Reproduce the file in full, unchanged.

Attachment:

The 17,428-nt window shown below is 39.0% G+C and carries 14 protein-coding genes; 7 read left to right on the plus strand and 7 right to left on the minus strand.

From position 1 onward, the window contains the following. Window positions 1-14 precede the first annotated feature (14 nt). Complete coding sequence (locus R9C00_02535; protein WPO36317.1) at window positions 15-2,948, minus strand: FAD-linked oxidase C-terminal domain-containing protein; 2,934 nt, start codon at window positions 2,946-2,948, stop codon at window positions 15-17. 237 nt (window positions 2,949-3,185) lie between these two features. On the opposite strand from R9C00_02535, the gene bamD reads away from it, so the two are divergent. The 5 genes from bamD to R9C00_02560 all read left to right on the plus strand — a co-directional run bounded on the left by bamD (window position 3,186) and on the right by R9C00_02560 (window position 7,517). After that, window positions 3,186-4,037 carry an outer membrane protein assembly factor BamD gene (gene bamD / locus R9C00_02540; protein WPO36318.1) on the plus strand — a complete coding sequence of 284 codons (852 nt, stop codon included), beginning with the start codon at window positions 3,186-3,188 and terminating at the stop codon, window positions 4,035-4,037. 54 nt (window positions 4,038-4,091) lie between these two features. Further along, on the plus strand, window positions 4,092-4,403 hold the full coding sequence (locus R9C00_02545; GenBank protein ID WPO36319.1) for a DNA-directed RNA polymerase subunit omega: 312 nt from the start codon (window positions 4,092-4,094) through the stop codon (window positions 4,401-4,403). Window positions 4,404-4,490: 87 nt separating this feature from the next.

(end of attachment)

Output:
The 17,428-nt window shown below is 39.0% G+C and carries 14 protein-coding genes; 7 read left to right on the plus strand and 7 right to left on the minus strand.

From position 1 onward, the window contains the following. Window positions 1-14 precede the first annotated feature (14 nt). Complete coding sequence (locus R9C00_02535; protein WPO36317.1) at window positions 15-2,948, minus strand: FAD-linked oxidase C-terminal domain-containing protein; 2,934 nt, start codon at window positions 2,946-2,948, stop codon at window positions 15-17. 237 nt (window positions 2,949-3,185) lie between these two features. On the opposite strand from R9C00_02535, the gene bamD reads away from it, so the two are divergent. The 5 genes from bamD to R9C00_02560 all read left to right on the plus strand — a co-directional run bounded on the left by bamD (window position 3,186) and on the right by R9C00_02560 (window position 7,517). After that, window positions 3,186-4,037 carry an outer membrane protein assembly factor BamD gene (gene bamD / locus R9C00_02540; protein WPO36318.1) on the plus strand — a complete coding sequence of 284 codons (852 nt, stop codon included), beginning with the start codon at window positions 3,186-3,188 and terminating at the stop codon, window positions 4,035-4,037. 54 nt (window positions 4,038-4,091) lie between these two features. Further along, on the plus strand, window positions 4,092-4,403 hold the full coding sequence (locus R9C00_02545; GenBank protein ID WPO36319.1) for a DNA-directed RNA polymerase subunit omega: 312 nt from the start codon (window positions 4,092-4,094) through the stop codon (window positions 4,401-4,403). Window positions 4,404-4,490: 87 nt separating this feature from the next.